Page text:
(John 18:28-40) “Then led they Jesus from Caiaphas unto the hall of judgment: and it was early; and they themselves went not into the judgment hall, lest they should be defiled; but that they might eat the passover. 29 Pilate then went out unto them, and said, What accusation bring ye against this man? 30 They answered and said unto him, If he were not a malefactor, we would not have delivered him up unto thee. 31 Then said Pilate unto them, Take ye him, and judge him according to your law. The Jews therefore said unto him, It is not lawful for us to put any man to death: 32 That the saying of Jesus might be fulfilled, which he spake, signifying what death he should die. 33 Then Pilate entered into the judgment hall again, and called Jesus, and said unto him, Art thou the King of the Jews? 34 Jesus answered him, Sayest thou this thing of thyself, or did others tell it thee of me? 35 Pilate answered, Am I a Jew? Thine own nation and the chief priests have delivered thee unto me: what hast thou done? 36 Jesus answered, My kingdom is not of this world: if my kingdom were of this world, then would my servants fight, that I should not be delivered to the Jews: but now is my kingdom not from hence. 37 Pilate therefore said unto him, Art thou a king then? Jesus answered, Thou sayest that I am a king. To this end was I born, and for this cause came I into the world, that I should bear witness unto the truth. Every one that is of the truth heareth my voice. 38 Pilate saith unto him, What is truth? And when he had said this, he went out again unto the Jews, and saith unto them, I find in him no fault [at all]. 39 But ye have a custom, that I should release unto you one at the passover: will ye therefore that I release unto you the King of the Jews? 40 Then cried they all again, saying, Not this man, but Barabbas. Now Barabbas was a robber.”
The blood-thirsty Sanhedrim stayed up all night so that they could plot their course and get the Lord Jesus over to Pilate’s judgment hall as early as possible. How they thirsted for His blood! — But His thirst was greater than theirs. He thirsted to drink the cup of the Father’s wrath for us. He thirsted to drink of that cup for us to very dregs of utmost bitterness, that He might, with one tremendous draft of love drink damnation dry!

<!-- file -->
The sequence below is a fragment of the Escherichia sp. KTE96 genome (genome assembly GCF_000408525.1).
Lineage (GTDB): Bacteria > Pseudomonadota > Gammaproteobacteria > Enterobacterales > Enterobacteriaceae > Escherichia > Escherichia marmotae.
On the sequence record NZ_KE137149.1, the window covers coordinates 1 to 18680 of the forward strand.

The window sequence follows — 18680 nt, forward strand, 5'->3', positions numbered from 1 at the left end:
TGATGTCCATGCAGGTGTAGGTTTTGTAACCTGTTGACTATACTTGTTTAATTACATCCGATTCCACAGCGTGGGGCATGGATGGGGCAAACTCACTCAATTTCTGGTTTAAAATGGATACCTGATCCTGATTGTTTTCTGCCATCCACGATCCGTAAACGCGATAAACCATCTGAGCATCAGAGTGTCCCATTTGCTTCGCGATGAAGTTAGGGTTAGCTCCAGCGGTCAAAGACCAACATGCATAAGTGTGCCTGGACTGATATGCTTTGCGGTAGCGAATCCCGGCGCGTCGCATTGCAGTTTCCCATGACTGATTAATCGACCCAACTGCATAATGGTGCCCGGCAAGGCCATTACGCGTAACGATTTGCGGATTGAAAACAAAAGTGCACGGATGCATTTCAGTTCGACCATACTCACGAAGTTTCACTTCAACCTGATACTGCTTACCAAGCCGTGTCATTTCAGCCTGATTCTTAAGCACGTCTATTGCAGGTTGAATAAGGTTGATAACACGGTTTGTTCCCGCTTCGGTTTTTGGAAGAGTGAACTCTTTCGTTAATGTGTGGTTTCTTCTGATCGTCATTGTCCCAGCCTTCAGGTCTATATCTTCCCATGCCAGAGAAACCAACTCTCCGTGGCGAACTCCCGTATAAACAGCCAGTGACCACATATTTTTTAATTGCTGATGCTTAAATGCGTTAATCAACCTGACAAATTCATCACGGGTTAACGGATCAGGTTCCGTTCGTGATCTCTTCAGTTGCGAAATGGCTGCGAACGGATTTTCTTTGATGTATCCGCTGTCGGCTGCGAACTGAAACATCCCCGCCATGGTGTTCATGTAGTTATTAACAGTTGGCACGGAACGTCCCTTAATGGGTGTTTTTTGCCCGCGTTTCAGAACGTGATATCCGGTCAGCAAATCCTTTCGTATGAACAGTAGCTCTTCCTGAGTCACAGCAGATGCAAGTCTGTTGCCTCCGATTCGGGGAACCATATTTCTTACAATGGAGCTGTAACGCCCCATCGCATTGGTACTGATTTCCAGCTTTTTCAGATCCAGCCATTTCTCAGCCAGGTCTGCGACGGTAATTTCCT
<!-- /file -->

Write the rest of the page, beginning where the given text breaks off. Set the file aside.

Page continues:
You will find the title of my message in verse 37, were our Lord Jesus says to Pilate, “To this end was I born!” — “To this end was I born, and for this cause came I into the world, that I should bear witness unto the truth.”
Divisions: Let me show you six things in this passage. May God the Holy Spirit, whose Word you hold in your hand, be our Teacher, taking the things of Christ and showing them to us as only He can, in almighty, efficacious, irresistible, saving mercy.
1. Stunning Hypocrisy
First, in verses 28-31 we see a stunning display of hypocrisy. Here is a band of religious zealots, the religious leaders of Israel, the Pharisees, the religious leaders of the Pharisees, the Sanhedrim and the high priest of Israel, all plotting together to murder the Lord of Glory, a man whom they knew to be completely innocent of any offence. Yet, they were fearful of being ceremonially defiled by going into the judgment hall.
(John 18:28-30) “Then led they Jesus from Caiaphas unto the hall of judgment: and it was early; and they themselves went not into the judgment hall, lest they should be defiled; but that they might eat the passover. 29 Pilate then went out unto them, and said, What accusation bring ye against this man? 30 They answered and said unto him, If he were not a malefactor, we would not have delivered him up unto thee.”
These hardened men were engaged in doing the most abominably wicked thing mortal man ever did. They were in the process of murdering the Messiah. Yet, they talked of being “defiled,” and were very fastidious about the rules for keeping the passover! Our Lord Jesus rightly identified them as hypocrites and vipers!
The conscience of man is as fallen, depraved, and wicked as the rest of our nature.
Any form of religion that makes you focus on outward forms, rites, sacraments, and ceremonies is, to say the least, very suspicious. It may be accompanied by immense zeal and a show of earnestness, but it is not sound. The Pharisees paid tithe of mint, anise, and cummin, and compassed sea and land to make proselytes, while they neglected “judgment, mercy, and faith” (Matthew 23:23).